The risk factors for coronary heart disease include high cholesterol, family history, high blood pressure, diabetes, and smoking. To a lesser extent, obesity and stress may contribute.
Cholesterol can be broken down into total cholesterol, HDL (high-density lipoprotein) or “good cholesterol,” LDL (low-density lipoprotein) or “bad cholesterol,” and triglycerides. An HDL of less than 35 and an LDL greater than 160 each definitely increase risk. High triglycerides contribute indirectly by driving down the HDL or “good cholesterol.”
Family history is most important if a mother, father, sister, or brother had a heart attack before the age of 50. Blood pressure becomes a problem if it is consistently above 140/90.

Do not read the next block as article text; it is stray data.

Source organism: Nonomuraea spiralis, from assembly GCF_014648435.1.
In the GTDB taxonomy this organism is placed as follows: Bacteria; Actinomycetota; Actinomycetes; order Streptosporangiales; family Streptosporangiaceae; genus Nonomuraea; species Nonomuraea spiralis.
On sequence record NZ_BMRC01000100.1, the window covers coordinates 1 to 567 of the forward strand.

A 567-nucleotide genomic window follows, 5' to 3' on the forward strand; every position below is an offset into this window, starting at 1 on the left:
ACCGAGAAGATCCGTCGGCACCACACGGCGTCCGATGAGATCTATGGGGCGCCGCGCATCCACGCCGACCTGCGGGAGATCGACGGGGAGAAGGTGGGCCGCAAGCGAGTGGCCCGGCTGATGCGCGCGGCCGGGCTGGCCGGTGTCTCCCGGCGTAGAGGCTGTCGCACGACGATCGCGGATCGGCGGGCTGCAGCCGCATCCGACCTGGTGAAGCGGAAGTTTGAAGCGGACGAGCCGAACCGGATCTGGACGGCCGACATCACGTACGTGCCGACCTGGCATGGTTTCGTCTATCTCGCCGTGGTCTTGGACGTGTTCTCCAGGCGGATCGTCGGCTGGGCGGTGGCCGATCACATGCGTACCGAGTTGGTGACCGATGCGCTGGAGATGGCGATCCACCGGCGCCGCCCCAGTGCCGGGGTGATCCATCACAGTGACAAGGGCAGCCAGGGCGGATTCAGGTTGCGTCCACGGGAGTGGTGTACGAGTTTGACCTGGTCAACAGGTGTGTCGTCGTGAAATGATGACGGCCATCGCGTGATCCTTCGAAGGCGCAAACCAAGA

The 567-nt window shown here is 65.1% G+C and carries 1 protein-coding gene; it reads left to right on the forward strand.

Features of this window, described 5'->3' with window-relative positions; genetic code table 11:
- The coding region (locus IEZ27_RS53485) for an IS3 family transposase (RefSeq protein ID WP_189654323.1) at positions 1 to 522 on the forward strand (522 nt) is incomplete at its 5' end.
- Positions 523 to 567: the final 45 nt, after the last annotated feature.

Diabetes contributes to the risk of coronary artery disease the longer you have it and the higher the average sugar levels are.
Smoking any cigarettes at all on a daily basis contributes to the risk, but the more you smoke and the longer you smoke the higher the risk becomes.
Obesity also contributes to the risk, but it may be because it increases the chance for high blood pressure, high cholesterol, and diabetes and decreases the opportunity for exercise.
Stress may not directly increase the risk for coronary artery disease, but it is known to trigger heart pain or heart attacks in some people.